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Will corporate data protection rules become less stringent?

Author: ICAEW Insights

Published: 04 Jul 2022

Proposed law changes around corporate data protection measures appear to pave the way for a more relaxed regime – but is that really the case?

A new approach to regulating corporate accountability in the field of data protection is set to unfold across the UK, pending draft legislation. Under government proposals, companies would be able to depart from the prescriptive stipulations of the current UK general data protection regulation (GDPR) and implement so-called Privacy Management Programmes.

Rather than requiring all UK corporates to observe the same set of rules, as per GDPR, the new system would enable each company to tailor oversight of its data protection measures to the nature and size of its business. In that more flexible context, companies would have to demonstrate accountability across broad areas such as leadership, policies and procedures, staff training and awareness, and continuous improvement.

However, in perhaps the most far-reaching change, the new framework would also remove the current requirements for each company to specially designate a data protection officer (DPO) and complete regular data protection impact assessments (DPIAs). 

Instead, the framework encourages every business to appoint a ‘suitable senior individual’ to oversee and coordinate its Privacy Management Programme, and also implement risk assessment tools designed to assess, identify and mitigate data risks.

The proposals arrived in the government’s response to its recent consultation, Data: A New Direction. Launched last September, the paper explored whether the UK’s existing rules on data protection were working for the benefit of both companies and private individuals.

But do the resulting proposals represent a slackening of the law?

Change of emphasis

“It’s important to bear in mind how the proposals are framed,” says ICAEW Head of Data Analytics and Tech Ian Pay. “If you are happy with your DPO and filing DPIAs, you can stick with them. The proposals have simply removed the requirements around those features, in order to provide companies with greater flexibility.”

So what could a business hope to gain by switching from a designated, and ostensibly specialist, DPO to a ‘suitable senior individual?’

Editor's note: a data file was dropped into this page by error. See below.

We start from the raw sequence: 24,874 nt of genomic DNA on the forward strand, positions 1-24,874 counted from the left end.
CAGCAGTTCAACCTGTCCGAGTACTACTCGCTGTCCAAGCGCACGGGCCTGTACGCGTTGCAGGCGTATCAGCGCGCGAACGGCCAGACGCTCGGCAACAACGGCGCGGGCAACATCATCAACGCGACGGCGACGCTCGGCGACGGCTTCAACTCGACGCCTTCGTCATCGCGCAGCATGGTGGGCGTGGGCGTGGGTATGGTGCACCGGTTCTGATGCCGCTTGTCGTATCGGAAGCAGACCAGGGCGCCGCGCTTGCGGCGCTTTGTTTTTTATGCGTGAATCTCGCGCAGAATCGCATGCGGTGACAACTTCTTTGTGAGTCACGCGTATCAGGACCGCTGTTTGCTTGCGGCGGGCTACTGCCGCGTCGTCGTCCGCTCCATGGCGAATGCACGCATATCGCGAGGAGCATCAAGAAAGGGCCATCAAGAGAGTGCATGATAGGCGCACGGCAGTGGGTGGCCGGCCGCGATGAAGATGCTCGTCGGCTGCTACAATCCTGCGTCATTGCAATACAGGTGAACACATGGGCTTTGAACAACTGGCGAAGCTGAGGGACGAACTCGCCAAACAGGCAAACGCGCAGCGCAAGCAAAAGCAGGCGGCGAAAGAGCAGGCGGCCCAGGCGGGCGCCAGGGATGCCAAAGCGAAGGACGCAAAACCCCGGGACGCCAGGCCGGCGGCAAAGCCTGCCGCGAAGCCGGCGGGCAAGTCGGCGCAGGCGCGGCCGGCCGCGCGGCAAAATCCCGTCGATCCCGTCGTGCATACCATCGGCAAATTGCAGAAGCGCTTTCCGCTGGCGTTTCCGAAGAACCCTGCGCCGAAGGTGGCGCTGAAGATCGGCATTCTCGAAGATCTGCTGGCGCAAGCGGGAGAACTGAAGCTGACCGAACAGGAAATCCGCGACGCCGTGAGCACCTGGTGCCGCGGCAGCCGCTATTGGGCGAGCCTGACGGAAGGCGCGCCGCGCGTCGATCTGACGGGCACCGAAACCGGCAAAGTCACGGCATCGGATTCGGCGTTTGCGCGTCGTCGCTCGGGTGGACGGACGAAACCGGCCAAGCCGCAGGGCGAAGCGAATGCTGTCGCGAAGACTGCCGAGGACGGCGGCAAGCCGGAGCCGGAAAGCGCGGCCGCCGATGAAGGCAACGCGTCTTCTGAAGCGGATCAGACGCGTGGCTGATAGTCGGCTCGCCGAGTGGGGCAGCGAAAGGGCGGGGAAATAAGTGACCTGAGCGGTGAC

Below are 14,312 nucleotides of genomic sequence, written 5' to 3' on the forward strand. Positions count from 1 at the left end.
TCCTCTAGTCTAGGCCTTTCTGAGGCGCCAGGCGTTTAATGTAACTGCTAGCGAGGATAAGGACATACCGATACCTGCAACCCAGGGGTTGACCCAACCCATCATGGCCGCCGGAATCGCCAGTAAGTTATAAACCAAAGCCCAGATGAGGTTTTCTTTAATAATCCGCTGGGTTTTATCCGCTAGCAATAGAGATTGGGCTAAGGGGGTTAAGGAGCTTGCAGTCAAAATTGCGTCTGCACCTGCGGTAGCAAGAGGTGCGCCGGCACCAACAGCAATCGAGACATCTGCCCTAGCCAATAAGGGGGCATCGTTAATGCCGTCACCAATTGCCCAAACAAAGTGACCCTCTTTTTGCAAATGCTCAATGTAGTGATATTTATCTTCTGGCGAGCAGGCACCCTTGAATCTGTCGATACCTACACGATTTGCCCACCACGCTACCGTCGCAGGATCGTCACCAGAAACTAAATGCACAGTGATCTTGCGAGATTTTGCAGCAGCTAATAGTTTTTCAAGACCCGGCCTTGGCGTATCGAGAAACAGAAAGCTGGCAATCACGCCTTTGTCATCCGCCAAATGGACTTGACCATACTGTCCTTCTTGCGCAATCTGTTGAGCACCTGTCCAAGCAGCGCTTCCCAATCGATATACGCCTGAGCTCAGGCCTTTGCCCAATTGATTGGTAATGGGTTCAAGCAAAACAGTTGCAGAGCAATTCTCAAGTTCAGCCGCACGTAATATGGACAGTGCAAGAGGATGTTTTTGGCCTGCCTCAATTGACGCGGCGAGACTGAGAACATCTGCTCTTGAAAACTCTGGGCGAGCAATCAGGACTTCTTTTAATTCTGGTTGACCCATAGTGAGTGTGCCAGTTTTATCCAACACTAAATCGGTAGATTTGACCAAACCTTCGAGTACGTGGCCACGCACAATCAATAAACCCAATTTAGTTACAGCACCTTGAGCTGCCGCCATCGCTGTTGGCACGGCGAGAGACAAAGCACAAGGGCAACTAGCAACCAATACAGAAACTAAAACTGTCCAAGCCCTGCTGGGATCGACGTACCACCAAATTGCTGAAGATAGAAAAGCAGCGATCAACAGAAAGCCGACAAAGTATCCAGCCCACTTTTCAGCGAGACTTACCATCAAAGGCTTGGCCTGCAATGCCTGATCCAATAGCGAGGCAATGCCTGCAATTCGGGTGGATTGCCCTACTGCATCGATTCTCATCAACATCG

“There are currently three different approaches to appointing a DPO,” Pay explains. “In one, a large organisation that handles significant quantities of personal data will retain a full-time DPO. In the second, a smaller organisation that works with lower levels of personal data will have a management figure – perhaps an IT director, or similar – who also covers the DPO role. So, that person will wear two hats.”

In the third, Pay says, an organisation will appoint a DPO outside the business – someone based in an external consultancy who may serve as DPO for several different companies.

Each approach has its flaws though, says Pay. “In the first, there’s a risk not only that the role is siloed off from the rest of the business, but that it’s treated as more junior than it should be. In the second, the DPO has a competing brief. And in the third, the designated party is at one remove from the business.” Under the government’s proposals, he explains, the ‘suitable senior individual’ would be a member of the top team and responsible for enshrining scrupulous data protection as a key part of the organisation’s culture.

Nurturing trust

Mindful of its members’ regular contact with personal data, ICAEW submitted a response to the government’s consultation. “We had concerns that Privacy Management Programmes could raise burdens,” Pay says. “However, the government has clarified that the proposed framework is more focused on outcomes and risk factors, while adding flexibility.

“The proposed changes would move away from the ‘tick-box’ requirements of the GDPR to a system that individual businesses would be able to customise, based on their levels of data activity and types of data they work with. For example, you wouldn’t have to complete DPIAs if you’ve taken steps to incorporate other risk assessment tools into your organisation.”

Given the challenges that SMEs have faced with appointing DPOs, ICAEW’s thoughts on the proposed removal of that requirement are broadly positive. However, it notes, the DPO system has brought UK-wide consistency – and that there could be ambiguity in some companies around the identity of the ‘suitable senior individual’.

In light of the government’s response, Pay says: “As long as the legislation retains protections on an individual basis – which would be vital for nurturing trust in the system – removing DPOs isn’t necessarily an issue, providing you do have that senior engagement with the principles of data protection.” 

Reflecting on the government’s response, he concludes that it has put forward some “balanced, pragmatic” ideas. “However, the devil is in the detail. Only when we see the precise legislative phrasing in the Draft Bill will we have a real sense of what these proposals will mean in practice.”

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